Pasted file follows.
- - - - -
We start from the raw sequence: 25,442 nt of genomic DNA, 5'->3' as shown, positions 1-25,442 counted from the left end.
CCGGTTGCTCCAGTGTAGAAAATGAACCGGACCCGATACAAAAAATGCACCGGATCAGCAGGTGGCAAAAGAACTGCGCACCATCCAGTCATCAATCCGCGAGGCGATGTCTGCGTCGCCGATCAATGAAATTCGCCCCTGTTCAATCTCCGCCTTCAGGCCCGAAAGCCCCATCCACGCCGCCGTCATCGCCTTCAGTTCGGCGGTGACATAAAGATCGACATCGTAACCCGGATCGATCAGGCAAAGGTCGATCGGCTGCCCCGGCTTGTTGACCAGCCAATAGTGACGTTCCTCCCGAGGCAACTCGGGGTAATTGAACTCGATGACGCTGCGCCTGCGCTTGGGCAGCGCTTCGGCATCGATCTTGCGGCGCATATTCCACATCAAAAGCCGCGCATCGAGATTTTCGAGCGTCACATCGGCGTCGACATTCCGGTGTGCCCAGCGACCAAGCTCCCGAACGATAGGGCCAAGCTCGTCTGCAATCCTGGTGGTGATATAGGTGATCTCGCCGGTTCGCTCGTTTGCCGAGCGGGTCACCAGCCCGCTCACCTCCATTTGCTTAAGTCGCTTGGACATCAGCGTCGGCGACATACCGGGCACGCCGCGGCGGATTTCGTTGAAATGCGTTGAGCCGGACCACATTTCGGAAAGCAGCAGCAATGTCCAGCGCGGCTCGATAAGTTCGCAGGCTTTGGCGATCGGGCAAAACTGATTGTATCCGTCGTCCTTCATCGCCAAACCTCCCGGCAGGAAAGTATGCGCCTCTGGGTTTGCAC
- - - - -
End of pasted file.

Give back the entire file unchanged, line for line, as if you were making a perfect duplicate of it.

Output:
We start from the raw sequence: 25,442 nt of genomic DNA, 5'->3' as shown, positions 1-25,442 counted from the left end.
CCGGTTGCTCCAGTGTAGAAAATGAACCGGACCCGATACAAAAAATGCACCGGATCAGCAGGTGGCAAAAGAACTGCGCACCATCCAGTCATCAATCCGCGAGGCGATGTCTGCGTCGCCGATCAATGAAATTCGCCCCTGTTCAATCTCCGCCTTCAGGCCCGAAAGCCCCATCCACGCCGCCGTCATCGCCTTCAGTTCGGCGGTGACATAAAGATCGACATCGTAACCCGGATCGATCAGGCAAAGGTCGATCGGCTGCCCCGGCTTGTTGACCAGCCAATAGTGACGTTCCTCCCGAGGCAACTCGGGGTAATTGAACTCGATGACGCTGCGCCTGCGCTTGGGCAGCGCTTCGGCATCGATCTTGCGGCGCATATTCCACATCAAAAGCCGCGCATCGAGATTTTCGAGCGTCACATCGGCGTCGACATTCCGGTGTGCCCAGCGACCAAGCTCCCGAACGATAGGGCCAAGCTCGTCTGCAATCCTGGTGGTGATATAGGTGATCTCGCCGGTTCGCTCGTTTGCCGAGCGGGTCACCAGCCCGCTCACCTCCATTTGCTTAAGTCGCTTGGACATCAGCGTCGGCGACATACCGGGCACGCCGCGGCGGATTTCGTTGAAATGCGTTGAGCCGGACCACATTTCGGAAAGCAGCAGCAATGTCCAGCGCGGCTCGATAAGTTCGCAGGCTTTGGCGATCGGGCAAAACTGATTGTATCCGTCGTCCTTCATCGCCAAACCTCCCGGCAGGAAAGTATGCGCCTCTGGGTTTGCAC